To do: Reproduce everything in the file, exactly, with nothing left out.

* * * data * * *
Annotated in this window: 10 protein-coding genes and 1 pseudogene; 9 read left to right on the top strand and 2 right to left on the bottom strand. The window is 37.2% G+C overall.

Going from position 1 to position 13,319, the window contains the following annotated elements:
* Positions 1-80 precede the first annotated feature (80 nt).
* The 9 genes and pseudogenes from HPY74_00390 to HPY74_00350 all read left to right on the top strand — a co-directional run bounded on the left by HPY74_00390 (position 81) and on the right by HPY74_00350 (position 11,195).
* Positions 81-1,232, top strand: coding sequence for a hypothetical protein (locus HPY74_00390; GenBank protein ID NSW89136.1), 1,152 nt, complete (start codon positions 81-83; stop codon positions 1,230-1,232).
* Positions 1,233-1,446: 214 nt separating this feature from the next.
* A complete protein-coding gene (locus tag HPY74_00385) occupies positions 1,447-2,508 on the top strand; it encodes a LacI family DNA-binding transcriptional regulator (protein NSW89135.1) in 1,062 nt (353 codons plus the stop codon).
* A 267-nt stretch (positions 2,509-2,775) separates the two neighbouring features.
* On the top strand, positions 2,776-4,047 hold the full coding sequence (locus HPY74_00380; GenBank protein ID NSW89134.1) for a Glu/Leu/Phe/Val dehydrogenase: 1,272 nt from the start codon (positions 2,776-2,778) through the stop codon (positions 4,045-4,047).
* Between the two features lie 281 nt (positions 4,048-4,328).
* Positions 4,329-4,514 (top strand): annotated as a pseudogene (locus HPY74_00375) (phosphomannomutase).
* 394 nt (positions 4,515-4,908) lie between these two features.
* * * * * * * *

Annotated in this window: 10 protein-coding genes and 1 pseudogene; 9 read left to right on the top strand and 2 right to left on the bottom strand. The window is 37.2% G+C overall.

Going from position 1 to position 13,319, the window contains the following annotated elements:
* Positions 1-80 precede the first annotated feature (80 nt).
* The 9 genes and pseudogenes from HPY74_00390 to HPY74_00350 all read left to right on the top strand — a co-directional run bounded on the left by HPY74_00390 (position 81) and on the right by HPY74_00350 (position 11,195).
* Positions 81-1,232, top strand: coding sequence for a hypothetical protein (locus HPY74_00390; GenBank protein ID NSW89136.1), 1,152 nt, complete (start codon positions 81-83; stop codon positions 1,230-1,232).
* Positions 1,233-1,446: 214 nt separating this feature from the next.
* A complete protein-coding gene (locus tag HPY74_00385) occupies positions 1,447-2,508 on the top strand; it encodes a LacI family DNA-binding transcriptional regulator (protein NSW89135.1) in 1,062 nt (353 codons plus the stop codon).
* A 267-nt stretch (positions 2,509-2,775) separates the two neighbouring features.
* On the top strand, positions 2,776-4,047 hold the full coding sequence (locus HPY74_00380; GenBank protein ID NSW89134.1) for a Glu/Leu/Phe/Val dehydrogenase: 1,272 nt from the start codon (positions 2,776-2,778) through the stop codon (positions 4,045-4,047).
* Between the two features lie 281 nt (positions 4,048-4,328).
* Positions 4,329-4,514 (top strand): annotated as a pseudogene (locus HPY74_00375) (phosphomannomutase).
* 394 nt (positions 4,515-4,908) lie between these two features.